2 oz. London Dry gin
2 oz. Pineapple Juice (preferably unsweetened)
3/4 oz. Fresh Lime Juice
3/4 oz. any Cherry flavored liquor (Heering, Kirsch, Cherry Brandy)
1 oz. Bénédictine (French monks made this as a medicinal tonic)
1/4 oz. Grenadine
Coupla dashes Angostura bitters
Maraschino cherries (yet again)
Fill a shaker with everything but the soda, add ice, and shake ‘er up. Strain into a highball glass, then top with club soda. Insert straw (Paper!), stir it a little, and accessorize it to your liking. Just don’t poke your eye out on that umbrella or sword. Or straw.
This is one of my all-time favorite libations! While I’m never disappointed in any of the modern-day “mixologists’” interpretations, including substituting my favorite Stirring’s Blood Orange Bitters for Angostura, I really prefer the old-school way with–YES–Maraschino Cherries and a whole orange wheel. Some recipes call for a splash of soda but why dilute the alcohol I always say. I’m quite sure my grandfather used Canadian Whiskey. He used it in everything. Even coffee.
One of the things I really love about this drink is the way the flavor evolves as you drink it. Just sip it and you start with straight whiskey on top and work your way down to a sweet, syrupy liquor at the bottom. Yes please, I’ll have another.
1 tsp. Sugar (Who the heck has sugar cubes?)
Coupla dashes Angostura Bitters (or kick it up with Stirring’s Blood Orange Bitters)
2 Maraschino Cherries
2 oz. Whiskey (or Bourbon, which I prefer over Rye - Oh, sacrilege!)
Plop the sugar, bitters, orange slice and cherries into the bottom of a rocks glass. Use a wooden muddler (if you have one) or use the back of a spoon to smash (muddle) it all together. Throw some ice in the glass, pour the liquor over it and enjoy. Repeat.
I’m not sure if this was a classic back in the day and I only heard of it about 10 years ago. I’m including it here because I love it and, hey, it’s my blog. Call it a Bourbon Manhattan with Campari or a Negroni with Bourbon or call it what it is, a Boulevardier. It originated in Paris so I can’t begin to try to pronounce the name properly. Just throw some attitude.
1-1/2 oz. Bourbon
3/4 oz. Campari
3/4 oz. Sweet Vermouth
Pour it all into a chilled glass shaker with ice and stir it up. Strain it into a chilled coupe or martini glass or dump it with the ice into a rocks glass. Garnish with a cherry or orange twist or serve it buck naked. Betcha can’t have just one, mon ami.
I don’t remember when I first had one of these, and I’ve had many since, but I do remember that for some reason none ever tasted as good as those (plural) I had at one of the overpriced tourist traps in Piazza San Marco while the dueling orchestras played Vivaldi in the background. Call it terroir. Call it the allure of Venizia. Call it delicious.
1 oz. Gin
1 oz. Campari
1 oz. Sweet Vermouth
Orange peel (for garnish)
Stir Gin, Campari, and Vermouth in a glass shaker with ice. Strain it into a chilled coupe or martini glass or a slotted spoon into an ice-filled rocks glass. Twist a slice of orange peel over the drink, rim the glass, and drop it in. Bottoms up. Gently. Grazie.
“I'll have Manhattan, the Bronx, and Staten Island, too.” Heck, might as well throw in Queens and Brooklyn. That song should be on every Googie playlist (we have it here on Spotify) and this cocktail should be on every list of classic cocktails. Actually, it is and it’s probably my favorite. You should have been making these for a long time now.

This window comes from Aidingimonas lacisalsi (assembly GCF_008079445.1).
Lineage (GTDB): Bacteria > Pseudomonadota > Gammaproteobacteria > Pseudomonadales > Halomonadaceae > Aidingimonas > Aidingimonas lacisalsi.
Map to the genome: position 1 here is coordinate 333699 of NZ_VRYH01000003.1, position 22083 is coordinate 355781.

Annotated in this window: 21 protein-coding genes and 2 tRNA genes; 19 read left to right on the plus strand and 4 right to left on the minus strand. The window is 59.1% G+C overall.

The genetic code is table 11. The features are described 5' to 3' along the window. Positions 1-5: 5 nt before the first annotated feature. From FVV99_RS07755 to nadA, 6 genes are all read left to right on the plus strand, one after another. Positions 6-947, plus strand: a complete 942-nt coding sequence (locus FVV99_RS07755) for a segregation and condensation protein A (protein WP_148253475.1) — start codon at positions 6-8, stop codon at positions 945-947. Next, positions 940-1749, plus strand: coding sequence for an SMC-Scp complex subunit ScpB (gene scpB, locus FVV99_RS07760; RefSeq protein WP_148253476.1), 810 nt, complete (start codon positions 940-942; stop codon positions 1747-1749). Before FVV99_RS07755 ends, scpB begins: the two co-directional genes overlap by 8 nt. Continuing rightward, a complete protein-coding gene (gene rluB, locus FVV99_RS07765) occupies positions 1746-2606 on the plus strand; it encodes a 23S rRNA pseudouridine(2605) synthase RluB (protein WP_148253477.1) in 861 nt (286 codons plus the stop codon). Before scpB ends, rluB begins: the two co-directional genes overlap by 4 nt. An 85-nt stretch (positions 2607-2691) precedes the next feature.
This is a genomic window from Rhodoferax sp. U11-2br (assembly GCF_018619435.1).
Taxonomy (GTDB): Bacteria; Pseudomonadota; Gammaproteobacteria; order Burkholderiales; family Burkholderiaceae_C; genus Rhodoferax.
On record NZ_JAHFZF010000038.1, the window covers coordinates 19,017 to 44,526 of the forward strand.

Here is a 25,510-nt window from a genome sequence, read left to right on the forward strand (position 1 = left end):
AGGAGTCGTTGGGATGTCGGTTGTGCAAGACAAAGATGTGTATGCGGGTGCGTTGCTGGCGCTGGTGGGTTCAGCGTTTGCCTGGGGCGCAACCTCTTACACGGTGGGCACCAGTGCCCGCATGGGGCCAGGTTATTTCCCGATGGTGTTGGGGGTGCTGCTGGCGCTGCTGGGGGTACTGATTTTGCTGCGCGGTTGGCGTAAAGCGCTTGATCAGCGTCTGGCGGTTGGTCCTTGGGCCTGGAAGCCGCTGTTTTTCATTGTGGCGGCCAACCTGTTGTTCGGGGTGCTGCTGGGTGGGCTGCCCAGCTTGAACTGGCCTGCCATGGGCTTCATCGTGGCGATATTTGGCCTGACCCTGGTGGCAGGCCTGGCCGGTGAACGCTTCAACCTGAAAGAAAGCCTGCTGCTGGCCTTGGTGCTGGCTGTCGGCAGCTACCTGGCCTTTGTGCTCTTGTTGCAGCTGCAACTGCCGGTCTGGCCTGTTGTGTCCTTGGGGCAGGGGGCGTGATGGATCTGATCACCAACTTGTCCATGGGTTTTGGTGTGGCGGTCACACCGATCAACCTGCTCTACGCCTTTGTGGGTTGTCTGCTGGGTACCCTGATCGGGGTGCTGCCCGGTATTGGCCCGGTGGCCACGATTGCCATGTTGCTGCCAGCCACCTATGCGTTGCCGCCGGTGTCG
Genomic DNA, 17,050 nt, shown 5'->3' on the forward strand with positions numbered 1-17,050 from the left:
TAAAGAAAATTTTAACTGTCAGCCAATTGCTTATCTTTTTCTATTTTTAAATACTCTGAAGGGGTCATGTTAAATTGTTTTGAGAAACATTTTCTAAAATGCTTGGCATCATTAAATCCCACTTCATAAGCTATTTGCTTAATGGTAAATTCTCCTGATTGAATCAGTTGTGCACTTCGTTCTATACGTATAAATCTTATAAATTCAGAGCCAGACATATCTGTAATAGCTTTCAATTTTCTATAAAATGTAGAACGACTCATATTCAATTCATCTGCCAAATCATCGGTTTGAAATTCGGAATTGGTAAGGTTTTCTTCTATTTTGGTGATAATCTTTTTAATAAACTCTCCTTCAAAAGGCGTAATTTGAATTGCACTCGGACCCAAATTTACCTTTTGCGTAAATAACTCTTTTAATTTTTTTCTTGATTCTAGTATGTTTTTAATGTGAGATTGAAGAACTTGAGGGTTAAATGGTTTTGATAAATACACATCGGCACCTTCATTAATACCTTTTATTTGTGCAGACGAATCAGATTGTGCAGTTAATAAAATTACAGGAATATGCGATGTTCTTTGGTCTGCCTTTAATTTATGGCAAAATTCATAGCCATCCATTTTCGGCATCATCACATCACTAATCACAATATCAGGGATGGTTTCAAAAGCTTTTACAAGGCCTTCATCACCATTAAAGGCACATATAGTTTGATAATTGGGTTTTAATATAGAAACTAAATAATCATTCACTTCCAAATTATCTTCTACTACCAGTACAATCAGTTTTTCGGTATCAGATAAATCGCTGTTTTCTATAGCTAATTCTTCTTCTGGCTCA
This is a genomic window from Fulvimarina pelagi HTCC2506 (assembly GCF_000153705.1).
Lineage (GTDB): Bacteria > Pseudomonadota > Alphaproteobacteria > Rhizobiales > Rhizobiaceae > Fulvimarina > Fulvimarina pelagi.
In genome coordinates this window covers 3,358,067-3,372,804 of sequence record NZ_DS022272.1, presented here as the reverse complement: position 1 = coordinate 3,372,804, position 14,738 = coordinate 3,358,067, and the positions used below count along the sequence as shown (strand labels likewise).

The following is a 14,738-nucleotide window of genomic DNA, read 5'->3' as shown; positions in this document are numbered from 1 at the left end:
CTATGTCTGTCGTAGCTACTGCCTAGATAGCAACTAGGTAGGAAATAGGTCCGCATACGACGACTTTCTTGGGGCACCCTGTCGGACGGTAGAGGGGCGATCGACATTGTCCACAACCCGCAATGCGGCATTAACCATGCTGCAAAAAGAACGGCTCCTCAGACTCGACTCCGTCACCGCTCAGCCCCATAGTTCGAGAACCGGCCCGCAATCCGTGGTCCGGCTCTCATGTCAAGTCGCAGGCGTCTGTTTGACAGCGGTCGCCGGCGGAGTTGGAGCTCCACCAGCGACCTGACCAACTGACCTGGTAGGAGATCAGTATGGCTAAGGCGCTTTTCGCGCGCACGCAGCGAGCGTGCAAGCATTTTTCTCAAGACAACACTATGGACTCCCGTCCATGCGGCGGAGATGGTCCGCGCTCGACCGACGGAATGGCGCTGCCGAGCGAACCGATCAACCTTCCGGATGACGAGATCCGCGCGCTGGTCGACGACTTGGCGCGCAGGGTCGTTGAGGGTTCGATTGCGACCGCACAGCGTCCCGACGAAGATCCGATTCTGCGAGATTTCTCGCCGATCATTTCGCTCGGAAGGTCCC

2 oz. Rye Whiskey (Sorry, I still prefer Bourbon over Rye. Pap used Canadian Whiskey, of course)
1 oz. Sweet Vermouth
Coupla dashes Angostura bitters (or kick it up with Stirring’s Blood Orange Bitters)
1 Brandied Cherry (or Maraschino, an insult to this drink. Try a better cherry!)
Combine the first four ingredients in a shaker and stir until chilled. Strain into a chilled coupe (or Martini glass if you must). Plop the cherry in and watch it float to the bottom.
Martini — Add a pickled onion and it is called a Gibson (not the Mad Max kind)
Do you really need a recipe for this, perhaps the most iconic of all cocktails? Apparently so. It's the KING of cocktails. Lesson one: the word “Martini” should never be prefaced with “Apple,” “Chocolate,” “Espresso,” or any words other than “Extra Dry.” Or, I'll have a fifth one, please.
Gin or Vodka? Vermouth or extra dry? Shaken or stirred? Olive or twist (a Dickens Martini. Oliver Twist. Get it?)? Everyone has an opinion. Here’s mine: I prefer Gin but love Vodka too. EXTRA dry. While I dig olives and lemon twists equally I prefer cocktail onions, which makes it a Gibson (hence the word “Gibson” in parentheses above. Why write two recipes?) And shaken. Some have a problem with the bullsh*t notion of “bruising” the liquor but shaking gives it a little effervescence and I like that. If you like “dirty” Martinis, try making a Gibson the same way with onion juice instead of olive juice. Tasty. A little stinky. In a good way.
2 oz. Gin (or Vodka)
1 oz. or less Dry Vermouth–or none at all. In that case make it 3 oz. of Gin or Vodka
Green Olive, Lemon Twist or Cocktail Onions (for a Gibson)
Pour Gin or Vodka and Vermouth (if you absolutely must) into a shaker with ice. Stir vigorously or do a little dance. Strain this nectar of the gods into a chilled coupe or martini glass. Garnish. Bond. James Bond.
Apparently invented by Ian Fleming who had James drinking these in “Casino Royale,” this is a good drink for people who can’t quite take the strong flavor of an extra dry Gin Martini. Wimps. Refreshing, to say the least. Ways to chill a glass: yes, it’s this simple: to achieve a frosty sheen, place a cocktail glass in the freezer for 30 minutes. For those in a hurry, a five-minute stint in the freezer will also chill glasses, though it won’t frost over. Need that drink ASAP? Throw ice in a glass for a minute, then throw it out.
3 oz. Gin
1 oz. Vodka
1/2 oz. Lillet Blanc Apéritif
Lemon Twist Garnish
Pour Gin or Vodka and Vermouth (if you absolutely must) into a shaker with ice.